If I have a differential equation that is of the form,

\begin{align} \frac{\partial f(x,p,t)}{\partial t}=a_{10}\frac{\partial f}{\partial p}+a_{01}\frac{\partial f}{\partial x}+a_{11}\frac{\partial f}{\partial x\partial p}+a_{20}\frac{\partial^2 f}{\partial p^2}+a_{02}\frac{\partial^2 f}{\partial x^2}+\cdots\,, \end{align}

such that the full equation can be represented as (for finite $m$, $n$) \begin{align} \frac{\partial f(x,p,t)}{\partial t}=\sum_{m,n}a_{m,n}\frac{\partial^m}{\partial p^m}\frac{\partial^n}{\partial x^n}f(x,p,t)\,, \end{align}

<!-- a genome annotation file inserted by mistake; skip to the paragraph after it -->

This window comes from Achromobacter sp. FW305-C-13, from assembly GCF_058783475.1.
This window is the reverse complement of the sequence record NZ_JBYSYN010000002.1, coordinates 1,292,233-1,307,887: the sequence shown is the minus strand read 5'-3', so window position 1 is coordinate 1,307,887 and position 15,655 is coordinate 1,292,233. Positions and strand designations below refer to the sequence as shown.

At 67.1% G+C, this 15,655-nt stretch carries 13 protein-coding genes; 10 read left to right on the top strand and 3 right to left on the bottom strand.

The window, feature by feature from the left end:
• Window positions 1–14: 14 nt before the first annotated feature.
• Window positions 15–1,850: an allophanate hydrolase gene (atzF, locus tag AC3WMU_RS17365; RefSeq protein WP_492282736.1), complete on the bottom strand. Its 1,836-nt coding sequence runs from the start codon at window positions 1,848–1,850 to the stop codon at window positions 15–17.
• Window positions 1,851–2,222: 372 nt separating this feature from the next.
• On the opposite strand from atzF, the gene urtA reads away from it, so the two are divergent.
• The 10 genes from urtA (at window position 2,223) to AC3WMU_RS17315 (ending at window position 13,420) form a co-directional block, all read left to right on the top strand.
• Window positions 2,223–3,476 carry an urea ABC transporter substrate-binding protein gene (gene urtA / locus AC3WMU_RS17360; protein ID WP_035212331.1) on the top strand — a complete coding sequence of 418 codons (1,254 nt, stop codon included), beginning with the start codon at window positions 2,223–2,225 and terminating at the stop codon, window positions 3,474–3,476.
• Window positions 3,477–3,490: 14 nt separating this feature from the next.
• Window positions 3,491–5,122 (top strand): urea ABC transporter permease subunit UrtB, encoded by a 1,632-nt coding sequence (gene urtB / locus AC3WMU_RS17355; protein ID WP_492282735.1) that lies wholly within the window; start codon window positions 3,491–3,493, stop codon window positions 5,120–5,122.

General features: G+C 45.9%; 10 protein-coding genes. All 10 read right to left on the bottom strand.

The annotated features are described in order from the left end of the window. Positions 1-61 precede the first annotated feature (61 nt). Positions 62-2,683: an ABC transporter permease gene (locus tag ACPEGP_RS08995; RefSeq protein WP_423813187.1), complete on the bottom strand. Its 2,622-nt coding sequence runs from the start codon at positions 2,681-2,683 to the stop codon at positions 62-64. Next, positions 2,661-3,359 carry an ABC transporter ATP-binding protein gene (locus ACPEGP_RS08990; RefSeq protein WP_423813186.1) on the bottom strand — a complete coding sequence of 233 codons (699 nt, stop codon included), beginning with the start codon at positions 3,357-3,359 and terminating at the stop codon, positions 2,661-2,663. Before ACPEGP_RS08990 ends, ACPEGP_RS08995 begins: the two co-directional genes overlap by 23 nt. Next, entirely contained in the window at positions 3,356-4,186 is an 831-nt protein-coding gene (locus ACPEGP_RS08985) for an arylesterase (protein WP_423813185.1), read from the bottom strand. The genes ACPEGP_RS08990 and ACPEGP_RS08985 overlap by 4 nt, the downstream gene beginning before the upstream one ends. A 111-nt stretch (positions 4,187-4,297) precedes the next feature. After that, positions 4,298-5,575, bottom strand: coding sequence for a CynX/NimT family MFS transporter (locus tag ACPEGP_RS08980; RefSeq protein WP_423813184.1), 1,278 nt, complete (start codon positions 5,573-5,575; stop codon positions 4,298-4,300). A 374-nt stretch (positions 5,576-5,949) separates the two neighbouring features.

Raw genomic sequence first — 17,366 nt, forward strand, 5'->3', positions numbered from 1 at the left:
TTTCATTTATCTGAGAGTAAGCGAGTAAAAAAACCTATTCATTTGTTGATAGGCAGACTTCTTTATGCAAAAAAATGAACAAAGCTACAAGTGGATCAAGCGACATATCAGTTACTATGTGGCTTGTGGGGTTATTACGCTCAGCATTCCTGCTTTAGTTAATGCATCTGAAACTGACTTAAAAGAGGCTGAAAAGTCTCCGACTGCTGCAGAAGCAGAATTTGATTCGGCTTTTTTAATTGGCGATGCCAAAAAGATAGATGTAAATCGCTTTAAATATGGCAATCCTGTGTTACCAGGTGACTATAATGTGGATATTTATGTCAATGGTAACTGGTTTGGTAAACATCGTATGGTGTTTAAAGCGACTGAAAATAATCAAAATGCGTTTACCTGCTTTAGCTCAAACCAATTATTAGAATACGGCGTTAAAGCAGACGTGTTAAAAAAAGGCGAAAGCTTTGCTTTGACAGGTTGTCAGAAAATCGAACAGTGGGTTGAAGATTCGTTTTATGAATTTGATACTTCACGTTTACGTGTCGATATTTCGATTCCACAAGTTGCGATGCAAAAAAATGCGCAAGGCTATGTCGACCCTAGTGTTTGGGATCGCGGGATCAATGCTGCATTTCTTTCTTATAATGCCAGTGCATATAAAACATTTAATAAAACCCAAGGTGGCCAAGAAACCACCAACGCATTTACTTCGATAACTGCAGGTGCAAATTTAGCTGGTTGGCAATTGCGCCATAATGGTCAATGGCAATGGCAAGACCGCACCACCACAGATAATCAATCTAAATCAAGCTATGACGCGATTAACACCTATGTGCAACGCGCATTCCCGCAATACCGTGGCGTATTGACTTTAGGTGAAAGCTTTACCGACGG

how can I know the physical meaning of an arbitrary derivative of $f(x,p,t)$?

For example, if I look at Fick's laws of diffusion, can I then say that my $\partial/\partial x$ and $\partial/\partial p$ terms represent flux in position and momentum respectively, even though there are more terms than single derivatives acting on $f(x,p,t)$?

If this holds true, then the second derivatives would represent diffusion. How would I then interpret mixed partial derivatives or higher order derivatives?



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